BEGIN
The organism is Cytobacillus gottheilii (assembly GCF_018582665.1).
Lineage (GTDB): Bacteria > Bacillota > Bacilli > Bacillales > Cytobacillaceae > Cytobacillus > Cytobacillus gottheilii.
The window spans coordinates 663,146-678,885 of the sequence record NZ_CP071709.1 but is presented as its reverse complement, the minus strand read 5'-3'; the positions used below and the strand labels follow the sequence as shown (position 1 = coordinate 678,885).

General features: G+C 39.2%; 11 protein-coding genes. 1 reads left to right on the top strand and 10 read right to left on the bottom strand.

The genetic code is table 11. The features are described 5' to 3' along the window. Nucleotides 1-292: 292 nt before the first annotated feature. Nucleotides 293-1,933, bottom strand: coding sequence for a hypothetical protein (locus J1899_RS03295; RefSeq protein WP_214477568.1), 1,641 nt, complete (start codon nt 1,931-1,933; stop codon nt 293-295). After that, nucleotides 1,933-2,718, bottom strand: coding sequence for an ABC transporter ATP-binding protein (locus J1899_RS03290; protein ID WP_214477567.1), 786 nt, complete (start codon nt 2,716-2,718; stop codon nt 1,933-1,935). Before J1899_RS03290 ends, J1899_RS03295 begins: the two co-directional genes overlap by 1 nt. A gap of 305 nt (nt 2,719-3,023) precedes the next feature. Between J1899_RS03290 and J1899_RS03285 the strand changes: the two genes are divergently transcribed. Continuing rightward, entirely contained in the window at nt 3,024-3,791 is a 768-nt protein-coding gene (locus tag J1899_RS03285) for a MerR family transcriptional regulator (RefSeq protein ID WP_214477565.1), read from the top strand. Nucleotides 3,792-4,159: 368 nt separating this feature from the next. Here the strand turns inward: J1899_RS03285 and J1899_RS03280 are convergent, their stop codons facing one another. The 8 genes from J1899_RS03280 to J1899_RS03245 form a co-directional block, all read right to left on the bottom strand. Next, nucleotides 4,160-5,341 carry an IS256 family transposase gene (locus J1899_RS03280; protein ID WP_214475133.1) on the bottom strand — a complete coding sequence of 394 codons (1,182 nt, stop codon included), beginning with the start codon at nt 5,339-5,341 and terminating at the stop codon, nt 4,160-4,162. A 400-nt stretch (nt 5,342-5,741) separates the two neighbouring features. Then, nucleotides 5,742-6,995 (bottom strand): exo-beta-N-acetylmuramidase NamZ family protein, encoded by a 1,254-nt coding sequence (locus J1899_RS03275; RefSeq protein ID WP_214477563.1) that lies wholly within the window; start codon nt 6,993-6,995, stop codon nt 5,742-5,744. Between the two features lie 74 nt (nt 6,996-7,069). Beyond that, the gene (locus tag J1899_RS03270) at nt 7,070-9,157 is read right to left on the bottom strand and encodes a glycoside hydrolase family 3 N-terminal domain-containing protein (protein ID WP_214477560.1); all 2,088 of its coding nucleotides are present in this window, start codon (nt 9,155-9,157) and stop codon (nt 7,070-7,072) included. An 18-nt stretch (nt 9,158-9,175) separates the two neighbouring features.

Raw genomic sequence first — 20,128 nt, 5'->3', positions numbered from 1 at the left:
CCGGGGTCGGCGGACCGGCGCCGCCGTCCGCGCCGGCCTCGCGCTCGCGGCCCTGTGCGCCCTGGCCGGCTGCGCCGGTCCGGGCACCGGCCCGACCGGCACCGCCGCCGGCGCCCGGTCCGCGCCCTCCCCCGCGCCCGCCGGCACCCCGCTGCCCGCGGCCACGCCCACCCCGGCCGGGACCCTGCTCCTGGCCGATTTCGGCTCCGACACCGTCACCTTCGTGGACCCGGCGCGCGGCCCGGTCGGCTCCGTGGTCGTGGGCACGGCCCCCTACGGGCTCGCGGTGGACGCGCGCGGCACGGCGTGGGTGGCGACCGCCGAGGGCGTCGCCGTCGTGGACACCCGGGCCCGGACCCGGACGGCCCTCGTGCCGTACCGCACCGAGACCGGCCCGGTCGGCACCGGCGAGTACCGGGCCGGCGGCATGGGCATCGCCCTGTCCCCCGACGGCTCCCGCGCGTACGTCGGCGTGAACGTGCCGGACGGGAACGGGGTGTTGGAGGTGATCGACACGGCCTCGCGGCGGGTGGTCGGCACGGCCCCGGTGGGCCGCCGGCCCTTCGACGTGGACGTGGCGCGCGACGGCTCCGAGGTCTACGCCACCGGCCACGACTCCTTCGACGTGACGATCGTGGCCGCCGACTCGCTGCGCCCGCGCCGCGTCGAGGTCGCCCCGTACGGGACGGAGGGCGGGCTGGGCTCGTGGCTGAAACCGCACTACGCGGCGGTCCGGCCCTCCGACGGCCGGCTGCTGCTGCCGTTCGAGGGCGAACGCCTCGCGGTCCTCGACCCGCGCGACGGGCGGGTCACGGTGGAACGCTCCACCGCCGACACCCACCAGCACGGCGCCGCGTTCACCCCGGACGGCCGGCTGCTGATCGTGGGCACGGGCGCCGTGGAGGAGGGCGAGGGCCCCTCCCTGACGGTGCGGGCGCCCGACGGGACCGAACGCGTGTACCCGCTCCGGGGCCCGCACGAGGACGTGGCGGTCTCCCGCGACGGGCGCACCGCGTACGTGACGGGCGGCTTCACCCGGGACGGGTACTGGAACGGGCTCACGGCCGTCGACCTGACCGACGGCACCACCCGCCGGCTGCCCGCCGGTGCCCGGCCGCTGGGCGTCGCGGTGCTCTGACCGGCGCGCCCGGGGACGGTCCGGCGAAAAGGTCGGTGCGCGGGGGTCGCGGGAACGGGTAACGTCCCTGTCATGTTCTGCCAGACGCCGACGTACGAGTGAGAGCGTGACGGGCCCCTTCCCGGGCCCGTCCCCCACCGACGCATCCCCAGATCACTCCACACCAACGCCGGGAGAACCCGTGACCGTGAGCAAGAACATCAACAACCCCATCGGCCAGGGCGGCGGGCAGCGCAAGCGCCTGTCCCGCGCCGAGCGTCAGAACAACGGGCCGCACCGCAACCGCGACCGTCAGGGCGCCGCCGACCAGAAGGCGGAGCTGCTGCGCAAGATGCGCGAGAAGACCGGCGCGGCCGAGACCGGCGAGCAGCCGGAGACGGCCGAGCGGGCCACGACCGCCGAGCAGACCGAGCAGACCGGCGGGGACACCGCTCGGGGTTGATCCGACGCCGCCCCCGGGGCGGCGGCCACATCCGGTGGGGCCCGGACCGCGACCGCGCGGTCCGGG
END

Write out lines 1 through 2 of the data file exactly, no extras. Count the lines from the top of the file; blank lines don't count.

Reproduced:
The organism is Cytobacillus gottheilii (assembly GCF_018582665.1).
Lineage (GTDB): Bacteria > Bacillota > Bacilli > Bacillales > Cytobacillaceae > Cytobacillus > Cytobacillus gottheilii.